Sesho's Anime And Manga Reviews
My main focus is reviewing manga and anime, but I also review Japanese literature, movies, and videogames. Basically, if it has anything to do with Japan, I'll talk about it, along with a dash of Korea and China.

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  • My Anime Reviews A-L
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  • VAMPYBIT.ME - The official Linda Le Weblog

    Free To View Anime

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  • The Drifting Classroom Volume 7 by Kazuo Umezu  Volume 7 by Kazuo Umezu. Translated by Yuji Oniki. Originally published in Japan by Shogakukan in 1974. Published by Viz under their Signature line for $9.99. Rated Mature.

    The kids of the school prayed for rain and they have technically gotten what they wished for. But instead of a gentle rainfall to soothe their parched throats, the water is sent in the form of a Biblical wave of water moving rapidly across the desert right towards the school. Some of Sho's party out in the wasteland get killed as the water turns parts of the desert into quicksand. Sakiko and some of the other students try to form a human wall against the tsunami like wave to protect their newly planted vegetable garden. Even if they stop the water somehow, the kids will have to contend with the warping nature of the world that is mutating and disfiguring the plantlife into weird-looking mushrooms which only the craziest or most desperate of the kids are willing to eat. And the power dynamics of the school soon shift dramatically when Sekiya, the only adult left on campus, and a psycho to boot, regains his faculties. Previously, he had been reduced to the mental capacity of an infant after suffering the shock of dealing with a huge scorpion-like monster. Now that he's got his memories back, he's ready to seize power.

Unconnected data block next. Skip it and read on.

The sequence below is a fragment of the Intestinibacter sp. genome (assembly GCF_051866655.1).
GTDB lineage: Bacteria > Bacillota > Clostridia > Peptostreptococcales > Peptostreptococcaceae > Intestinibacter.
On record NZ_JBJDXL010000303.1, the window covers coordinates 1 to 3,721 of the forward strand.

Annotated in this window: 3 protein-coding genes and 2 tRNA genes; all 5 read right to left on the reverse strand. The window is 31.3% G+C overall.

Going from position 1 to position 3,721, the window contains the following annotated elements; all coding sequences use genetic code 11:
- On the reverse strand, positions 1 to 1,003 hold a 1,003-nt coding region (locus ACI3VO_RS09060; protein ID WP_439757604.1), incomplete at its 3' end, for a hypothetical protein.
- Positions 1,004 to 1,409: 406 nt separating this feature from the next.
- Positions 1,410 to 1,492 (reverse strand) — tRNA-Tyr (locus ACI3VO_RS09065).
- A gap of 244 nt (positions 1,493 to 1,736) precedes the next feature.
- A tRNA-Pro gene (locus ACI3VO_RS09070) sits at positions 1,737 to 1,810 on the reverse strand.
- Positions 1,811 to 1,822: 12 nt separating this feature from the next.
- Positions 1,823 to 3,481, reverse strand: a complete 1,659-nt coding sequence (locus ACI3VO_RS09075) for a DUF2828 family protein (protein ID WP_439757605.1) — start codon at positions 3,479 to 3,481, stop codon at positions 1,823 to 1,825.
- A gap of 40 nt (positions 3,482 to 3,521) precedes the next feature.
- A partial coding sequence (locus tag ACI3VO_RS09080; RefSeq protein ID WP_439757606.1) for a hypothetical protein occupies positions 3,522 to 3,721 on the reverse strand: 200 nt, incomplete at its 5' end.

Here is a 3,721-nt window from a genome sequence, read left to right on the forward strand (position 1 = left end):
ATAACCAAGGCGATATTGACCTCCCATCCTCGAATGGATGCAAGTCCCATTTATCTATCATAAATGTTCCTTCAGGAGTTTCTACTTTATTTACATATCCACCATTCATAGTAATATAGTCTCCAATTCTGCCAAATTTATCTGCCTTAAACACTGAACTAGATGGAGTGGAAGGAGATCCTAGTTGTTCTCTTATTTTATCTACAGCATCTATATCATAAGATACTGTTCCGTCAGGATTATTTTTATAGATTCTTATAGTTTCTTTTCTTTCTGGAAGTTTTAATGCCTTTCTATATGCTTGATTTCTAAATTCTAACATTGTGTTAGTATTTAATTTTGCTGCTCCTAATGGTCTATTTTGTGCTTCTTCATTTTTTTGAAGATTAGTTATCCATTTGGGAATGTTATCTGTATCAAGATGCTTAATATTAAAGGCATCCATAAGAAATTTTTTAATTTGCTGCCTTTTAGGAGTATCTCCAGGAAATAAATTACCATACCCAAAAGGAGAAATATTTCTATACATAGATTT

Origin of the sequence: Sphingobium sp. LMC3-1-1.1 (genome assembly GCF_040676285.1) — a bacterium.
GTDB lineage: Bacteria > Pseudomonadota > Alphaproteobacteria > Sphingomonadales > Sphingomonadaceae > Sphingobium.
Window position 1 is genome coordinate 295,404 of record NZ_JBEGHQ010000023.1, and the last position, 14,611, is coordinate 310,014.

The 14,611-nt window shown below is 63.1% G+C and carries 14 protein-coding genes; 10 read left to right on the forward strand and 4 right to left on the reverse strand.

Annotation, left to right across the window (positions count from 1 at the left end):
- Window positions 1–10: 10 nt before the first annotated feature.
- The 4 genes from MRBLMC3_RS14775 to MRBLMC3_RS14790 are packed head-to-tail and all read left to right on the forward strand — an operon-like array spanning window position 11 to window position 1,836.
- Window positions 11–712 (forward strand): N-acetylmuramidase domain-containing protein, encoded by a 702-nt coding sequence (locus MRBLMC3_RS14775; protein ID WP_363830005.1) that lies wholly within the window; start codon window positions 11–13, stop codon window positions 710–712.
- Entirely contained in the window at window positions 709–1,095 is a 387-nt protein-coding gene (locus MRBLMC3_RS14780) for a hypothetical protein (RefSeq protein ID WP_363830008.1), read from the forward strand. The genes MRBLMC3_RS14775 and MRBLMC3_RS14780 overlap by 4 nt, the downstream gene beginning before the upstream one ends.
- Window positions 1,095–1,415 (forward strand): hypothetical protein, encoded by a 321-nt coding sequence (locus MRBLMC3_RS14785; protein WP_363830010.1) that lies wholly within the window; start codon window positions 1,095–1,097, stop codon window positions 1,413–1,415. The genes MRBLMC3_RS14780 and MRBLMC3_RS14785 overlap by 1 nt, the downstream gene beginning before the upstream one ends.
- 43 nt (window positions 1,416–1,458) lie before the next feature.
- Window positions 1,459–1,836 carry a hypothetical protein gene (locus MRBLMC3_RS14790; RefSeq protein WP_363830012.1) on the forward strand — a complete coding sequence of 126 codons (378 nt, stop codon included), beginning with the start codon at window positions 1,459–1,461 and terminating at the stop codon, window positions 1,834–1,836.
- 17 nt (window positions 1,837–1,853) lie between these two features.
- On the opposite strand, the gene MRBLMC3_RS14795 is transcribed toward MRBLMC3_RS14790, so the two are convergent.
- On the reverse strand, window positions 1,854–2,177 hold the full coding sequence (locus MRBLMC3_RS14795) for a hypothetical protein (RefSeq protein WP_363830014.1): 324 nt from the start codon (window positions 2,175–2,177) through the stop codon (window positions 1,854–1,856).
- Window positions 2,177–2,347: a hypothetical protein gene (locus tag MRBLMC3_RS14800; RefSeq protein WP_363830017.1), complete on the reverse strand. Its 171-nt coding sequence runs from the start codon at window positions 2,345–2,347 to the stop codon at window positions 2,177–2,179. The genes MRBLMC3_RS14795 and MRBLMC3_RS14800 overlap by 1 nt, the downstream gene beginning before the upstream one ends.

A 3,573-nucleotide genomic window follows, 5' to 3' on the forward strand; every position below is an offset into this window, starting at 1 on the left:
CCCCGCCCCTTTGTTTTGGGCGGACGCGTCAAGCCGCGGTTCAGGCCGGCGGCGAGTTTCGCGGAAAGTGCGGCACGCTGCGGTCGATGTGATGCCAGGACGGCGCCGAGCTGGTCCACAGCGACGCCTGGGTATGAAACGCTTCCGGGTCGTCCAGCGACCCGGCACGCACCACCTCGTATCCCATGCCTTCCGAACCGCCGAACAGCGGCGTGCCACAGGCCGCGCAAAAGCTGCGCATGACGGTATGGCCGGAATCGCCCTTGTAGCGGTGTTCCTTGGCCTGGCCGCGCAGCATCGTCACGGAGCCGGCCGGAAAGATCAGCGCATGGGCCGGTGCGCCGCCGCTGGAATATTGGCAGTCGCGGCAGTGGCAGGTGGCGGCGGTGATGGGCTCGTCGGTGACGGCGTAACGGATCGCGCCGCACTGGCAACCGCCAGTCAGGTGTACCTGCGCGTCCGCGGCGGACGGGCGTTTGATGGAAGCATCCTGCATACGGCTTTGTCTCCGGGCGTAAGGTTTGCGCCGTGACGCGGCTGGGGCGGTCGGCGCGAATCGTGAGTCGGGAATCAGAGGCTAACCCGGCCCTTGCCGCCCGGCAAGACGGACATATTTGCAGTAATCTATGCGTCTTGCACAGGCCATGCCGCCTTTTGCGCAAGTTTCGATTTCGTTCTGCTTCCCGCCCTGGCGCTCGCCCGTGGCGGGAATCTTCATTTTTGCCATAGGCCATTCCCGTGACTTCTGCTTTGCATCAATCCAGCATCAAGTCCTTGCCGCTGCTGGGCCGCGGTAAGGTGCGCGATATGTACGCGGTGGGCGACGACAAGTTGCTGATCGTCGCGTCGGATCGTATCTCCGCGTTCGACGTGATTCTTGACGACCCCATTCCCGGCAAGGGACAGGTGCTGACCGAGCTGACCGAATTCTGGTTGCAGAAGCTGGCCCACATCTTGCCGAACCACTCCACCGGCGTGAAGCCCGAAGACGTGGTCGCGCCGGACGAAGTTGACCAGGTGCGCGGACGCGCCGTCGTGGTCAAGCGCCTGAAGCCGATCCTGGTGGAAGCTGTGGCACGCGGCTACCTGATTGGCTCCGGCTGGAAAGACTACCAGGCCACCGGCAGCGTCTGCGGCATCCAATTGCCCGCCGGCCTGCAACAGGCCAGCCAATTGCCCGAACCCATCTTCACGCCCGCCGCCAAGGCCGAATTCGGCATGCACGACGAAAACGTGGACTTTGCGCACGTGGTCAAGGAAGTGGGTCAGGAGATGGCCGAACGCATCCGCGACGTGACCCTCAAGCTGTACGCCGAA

Ok, here we are on Volume 7 of this series, and there's hardly been any explanation as to what happened to this school and why they are being tortured so. I accept that they are in the future sometime, where at least the surrounding vicinity has been reduced to a desolate wasteland. I also understand that somehow in this world, the student's fears and wants are materialized in sometimes monstrous forms, but the question is WHY and HOW? While the series is creepy and scary, I'm beginning to tire of the endless obstacle course Sho and the others are being put through. Does it have any meaning or end? While Battle Royale was a sadistic exercise in cruelty, there was at least a goal in its plot, a reason to excuse all the blood, gore, and exploitation. We don't have any of that for Drifting Classroom. We just have very bad things happening to normal everyday children for no definable reason like Umezu would just sit at his drawing board and think "What can I do to them THIS week?" Still interesting but is beginning to drag

    My Grade: B

    Direct download: drifting_classroom_7.jpg
    Category:Manga Reviews -- posted at: 1:37pm CST